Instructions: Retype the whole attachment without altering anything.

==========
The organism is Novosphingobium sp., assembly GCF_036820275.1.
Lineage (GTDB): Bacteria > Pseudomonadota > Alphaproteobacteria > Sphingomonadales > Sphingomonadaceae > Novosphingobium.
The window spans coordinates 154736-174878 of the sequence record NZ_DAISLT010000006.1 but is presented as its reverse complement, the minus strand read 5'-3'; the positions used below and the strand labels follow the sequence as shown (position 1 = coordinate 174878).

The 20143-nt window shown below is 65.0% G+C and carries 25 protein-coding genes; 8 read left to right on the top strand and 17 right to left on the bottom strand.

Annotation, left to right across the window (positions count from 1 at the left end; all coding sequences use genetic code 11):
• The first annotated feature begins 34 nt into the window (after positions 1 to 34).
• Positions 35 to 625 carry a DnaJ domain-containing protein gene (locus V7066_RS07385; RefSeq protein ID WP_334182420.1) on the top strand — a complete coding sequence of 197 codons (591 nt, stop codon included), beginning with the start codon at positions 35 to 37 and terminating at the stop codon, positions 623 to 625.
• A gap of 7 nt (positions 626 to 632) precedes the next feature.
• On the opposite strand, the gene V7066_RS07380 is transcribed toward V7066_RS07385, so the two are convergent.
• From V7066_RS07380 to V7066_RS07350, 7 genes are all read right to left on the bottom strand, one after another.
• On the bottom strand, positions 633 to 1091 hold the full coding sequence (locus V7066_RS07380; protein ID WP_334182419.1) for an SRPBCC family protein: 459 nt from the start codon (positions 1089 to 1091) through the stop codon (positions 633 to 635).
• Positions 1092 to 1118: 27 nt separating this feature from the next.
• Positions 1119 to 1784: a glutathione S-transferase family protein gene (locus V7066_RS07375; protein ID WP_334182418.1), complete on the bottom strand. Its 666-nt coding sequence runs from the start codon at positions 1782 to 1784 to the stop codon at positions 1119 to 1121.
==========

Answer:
The organism is Novosphingobium sp., assembly GCF_036820275.1.
Lineage (GTDB): Bacteria > Pseudomonadota > Alphaproteobacteria > Sphingomonadales > Sphingomonadaceae > Novosphingobium.
The window spans coordinates 154736-174878 of the sequence record NZ_DAISLT010000006.1 but is presented as its reverse complement, the minus strand read 5'-3'; the positions used below and the strand labels follow the sequence as shown (position 1 = coordinate 174878).

The 20143-nt window shown below is 65.0% G+C and carries 25 protein-coding genes; 8 read left to right on the top strand and 17 right to left on the bottom strand.

Annotation, left to right across the window (positions count from 1 at the left end; all coding sequences use genetic code 11):
• The first annotated feature begins 34 nt into the window (after positions 1 to 34).
• Positions 35 to 625 carry a DnaJ domain-containing protein gene (locus V7066_RS07385; RefSeq protein ID WP_334182420.1) on the top strand — a complete coding sequence of 197 codons (591 nt, stop codon included), beginning with the start codon at positions 35 to 37 and terminating at the stop codon, positions 623 to 625.
• A gap of 7 nt (positions 626 to 632) precedes the next feature.
• On the opposite strand, the gene V7066_RS07380 is transcribed toward V7066_RS07385, so the two are convergent.
• From V7066_RS07380 to V7066_RS07350, 7 genes are all read right to left on the bottom strand, one after another.
• On the bottom strand, positions 633 to 1091 hold the full coding sequence (locus V7066_RS07380; protein ID WP_334182419.1) for an SRPBCC family protein: 459 nt from the start codon (positions 1089 to 1091) through the stop codon (positions 633 to 635).
• Positions 1092 to 1118: 27 nt separating this feature from the next.
• Positions 1119 to 1784: a glutathione S-transferase family protein gene (locus V7066_RS07375; protein ID WP_334182418.1), complete on the bottom strand. Its 666-nt coding sequence runs from the start codon at positions 1782 to 1784 to the stop codon at positions 1119 to 1121.